DS- The season will end in Crandon this year? Anything special planned for the final race of the year there? It’s also the 45th anniversary of racing there. What can we expect?

BJ- What better place to finish the TORC Season than in Crandon. It's the largest event in all of short course off road racing and certainly deserving of the National Championship race. We have some big plans on how we'll end the season in Crandon. It's an event you won't want to miss. If you haven't made it to Crandon yet for a race, make 2014 your year to check it off your bucket list. You won't be disappointed.

DS- Why should racers run the TORC Series?

BJ- Let's be honest. There's a lot that goes into a racer's decision on where he/she races and how often. Most of this however boils down to the financial resources that exist within each team. Tough decisions have to be made. Truth be told, racers need to evaluate their own programs and come to a decision that's in the best interest of their teams and sponsors. This involves managing costs, of course. But, just as important, it also involves a hard look at the return on investment they're providing to their sponsors. At the end of the season, if that racer or race team doesn't have the analytics and reporting that reinforces their sponsor's investment in the program, it makes it a lot harder for them to re-sign that sponsor for the following year. Our goal with the racers and teams is to make sure that sponsor meetings are supported with cold hard facts that show impressive ROI. And that's what I am most excited about for those participating in TORC this season. There's no argument that the TORC Series has the largest race events in short-course racing. But then you start looking at all the other facets of TORC including our TV package, digital & social media activation, PR and content marketing plan…it's a pretty compelling offering.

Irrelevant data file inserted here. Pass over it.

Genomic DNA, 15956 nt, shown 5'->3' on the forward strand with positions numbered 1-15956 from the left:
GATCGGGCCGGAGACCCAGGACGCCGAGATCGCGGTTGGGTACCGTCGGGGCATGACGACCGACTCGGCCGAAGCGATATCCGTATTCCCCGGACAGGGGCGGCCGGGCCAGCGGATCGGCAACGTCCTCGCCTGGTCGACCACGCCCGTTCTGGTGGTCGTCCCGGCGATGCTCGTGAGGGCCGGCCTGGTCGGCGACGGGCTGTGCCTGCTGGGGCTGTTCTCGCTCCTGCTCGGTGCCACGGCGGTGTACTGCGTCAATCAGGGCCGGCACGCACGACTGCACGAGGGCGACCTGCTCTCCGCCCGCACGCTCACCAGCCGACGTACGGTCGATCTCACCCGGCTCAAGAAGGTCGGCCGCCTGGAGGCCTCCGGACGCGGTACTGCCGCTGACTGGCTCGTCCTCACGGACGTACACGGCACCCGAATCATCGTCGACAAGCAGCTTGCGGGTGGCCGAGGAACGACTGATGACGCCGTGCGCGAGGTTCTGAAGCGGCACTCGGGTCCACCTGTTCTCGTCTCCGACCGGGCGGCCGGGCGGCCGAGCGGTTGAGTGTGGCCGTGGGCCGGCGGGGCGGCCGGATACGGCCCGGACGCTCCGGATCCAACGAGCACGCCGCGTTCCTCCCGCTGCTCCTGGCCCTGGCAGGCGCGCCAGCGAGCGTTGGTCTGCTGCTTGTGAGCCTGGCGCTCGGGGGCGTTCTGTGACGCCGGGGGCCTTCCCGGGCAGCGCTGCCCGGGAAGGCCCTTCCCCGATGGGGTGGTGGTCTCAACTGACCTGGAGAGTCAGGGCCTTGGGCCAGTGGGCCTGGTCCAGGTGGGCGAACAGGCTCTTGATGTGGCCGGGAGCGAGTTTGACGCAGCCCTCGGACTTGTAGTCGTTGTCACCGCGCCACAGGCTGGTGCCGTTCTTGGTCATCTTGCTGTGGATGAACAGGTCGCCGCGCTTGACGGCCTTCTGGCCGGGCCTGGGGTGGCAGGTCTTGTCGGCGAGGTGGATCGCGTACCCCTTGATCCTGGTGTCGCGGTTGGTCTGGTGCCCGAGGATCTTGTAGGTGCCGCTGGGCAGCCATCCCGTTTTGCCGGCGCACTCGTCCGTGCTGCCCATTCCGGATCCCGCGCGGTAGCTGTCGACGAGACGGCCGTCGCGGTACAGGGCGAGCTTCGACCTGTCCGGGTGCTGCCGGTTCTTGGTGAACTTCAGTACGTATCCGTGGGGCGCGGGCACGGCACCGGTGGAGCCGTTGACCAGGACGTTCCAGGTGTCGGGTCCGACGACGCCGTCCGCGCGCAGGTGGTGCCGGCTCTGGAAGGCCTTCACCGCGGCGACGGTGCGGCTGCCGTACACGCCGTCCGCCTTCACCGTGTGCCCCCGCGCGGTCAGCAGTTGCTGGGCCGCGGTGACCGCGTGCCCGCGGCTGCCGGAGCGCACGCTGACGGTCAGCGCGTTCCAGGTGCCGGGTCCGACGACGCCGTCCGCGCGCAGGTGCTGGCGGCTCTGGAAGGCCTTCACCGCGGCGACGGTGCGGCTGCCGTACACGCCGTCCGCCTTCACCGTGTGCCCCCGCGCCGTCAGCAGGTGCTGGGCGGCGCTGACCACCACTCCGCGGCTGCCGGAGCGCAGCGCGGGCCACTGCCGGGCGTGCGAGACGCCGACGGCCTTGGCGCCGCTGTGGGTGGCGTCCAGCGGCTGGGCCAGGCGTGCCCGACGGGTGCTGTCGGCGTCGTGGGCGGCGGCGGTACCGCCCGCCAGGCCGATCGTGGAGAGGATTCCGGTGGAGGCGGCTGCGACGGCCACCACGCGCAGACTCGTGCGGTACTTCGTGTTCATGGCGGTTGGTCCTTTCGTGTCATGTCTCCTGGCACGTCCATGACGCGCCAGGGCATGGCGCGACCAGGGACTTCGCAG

DS- What is the projected television package?

BJ- NBC Sports is our TV partner. We'll have thirty episodes of TORC airing between the beginning and end of our season. All race weekends will be covered of course, but we'll also be airing a number of Docu-reality and Behind-the-Scenes episodes to give viewers a deeper look into our teams and racers.

We're excited about our schedule for 2014, which will include a minimum of 7 race weekends and 14 rounds of racing. Of course, we'll also host our annual Cup races, including the Amsoil Cup at the Fall Crandon Race. All around, it's going to be an incredible race season for TORC. We have plenty more we'd like to share, but are unable to do so at this time. I'd encourage all our fans to go to our Facebook (www.facebook.com/torc) and Twitter (@TORCOffRoad) for the latest news and updates.